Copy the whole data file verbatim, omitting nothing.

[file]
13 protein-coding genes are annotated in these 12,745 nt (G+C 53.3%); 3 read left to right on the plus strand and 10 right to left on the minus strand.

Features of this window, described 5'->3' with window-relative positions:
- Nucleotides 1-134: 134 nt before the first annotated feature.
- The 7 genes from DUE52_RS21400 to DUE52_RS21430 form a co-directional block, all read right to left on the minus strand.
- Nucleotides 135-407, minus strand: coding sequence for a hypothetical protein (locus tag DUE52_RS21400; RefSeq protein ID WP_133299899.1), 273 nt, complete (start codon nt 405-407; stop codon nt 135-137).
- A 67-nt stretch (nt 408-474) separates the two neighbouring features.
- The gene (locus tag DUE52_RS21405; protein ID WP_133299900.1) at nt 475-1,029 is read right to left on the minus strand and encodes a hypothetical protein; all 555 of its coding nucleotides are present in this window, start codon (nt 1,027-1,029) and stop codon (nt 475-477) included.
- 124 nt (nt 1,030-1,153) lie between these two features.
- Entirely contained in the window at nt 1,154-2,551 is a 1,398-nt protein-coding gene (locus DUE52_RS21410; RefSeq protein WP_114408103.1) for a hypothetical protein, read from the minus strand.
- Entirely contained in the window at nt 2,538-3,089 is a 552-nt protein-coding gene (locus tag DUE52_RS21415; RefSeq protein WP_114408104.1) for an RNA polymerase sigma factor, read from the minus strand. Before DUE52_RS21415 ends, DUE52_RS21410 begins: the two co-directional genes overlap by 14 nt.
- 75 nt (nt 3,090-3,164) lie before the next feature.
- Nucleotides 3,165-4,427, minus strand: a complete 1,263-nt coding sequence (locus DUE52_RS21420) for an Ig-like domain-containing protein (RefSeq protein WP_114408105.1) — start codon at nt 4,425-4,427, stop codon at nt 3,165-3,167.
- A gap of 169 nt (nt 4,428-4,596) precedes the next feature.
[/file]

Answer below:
13 protein-coding genes are annotated in these 12,745 nt (G+C 53.3%); 3 read left to right on the plus strand and 10 right to left on the minus strand.

Features of this window, described 5'->3' with window-relative positions:
- Nucleotides 1-134: 134 nt before the first annotated feature.
- The 7 genes from DUE52_RS21400 to DUE52_RS21430 form a co-directional block, all read right to left on the minus strand.
- Nucleotides 135-407, minus strand: coding sequence for a hypothetical protein (locus tag DUE52_RS21400; RefSeq protein ID WP_133299899.1), 273 nt, complete (start codon nt 405-407; stop codon nt 135-137).
- A 67-nt stretch (nt 408-474) separates the two neighbouring features.
- The gene (locus tag DUE52_RS21405; protein ID WP_133299900.1) at nt 475-1,029 is read right to left on the minus strand and encodes a hypothetical protein; all 555 of its coding nucleotides are present in this window, start codon (nt 1,027-1,029) and stop codon (nt 475-477) included.
- 124 nt (nt 1,030-1,153) lie between these two features.
- Entirely contained in the window at nt 1,154-2,551 is a 1,398-nt protein-coding gene (locus DUE52_RS21410; RefSeq protein WP_114408103.1) for a hypothetical protein, read from the minus strand.
- Entirely contained in the window at nt 2,538-3,089 is a 552-nt protein-coding gene (locus tag DUE52_RS21415; RefSeq protein WP_114408104.1) for an RNA polymerase sigma factor, read from the minus strand. Before DUE52_RS21415 ends, DUE52_RS21410 begins: the two co-directional genes overlap by 14 nt.
- 75 nt (nt 3,090-3,164) lie before the next feature.
- Nucleotides 3,165-4,427, minus strand: a complete 1,263-nt coding sequence (locus DUE52_RS21420) for an Ig-like domain-containing protein (RefSeq protein WP_114408105.1) — start codon at nt 4,425-4,427, stop codon at nt 3,165-3,167.
- A gap of 169 nt (nt 4,428-4,596) precedes the next feature.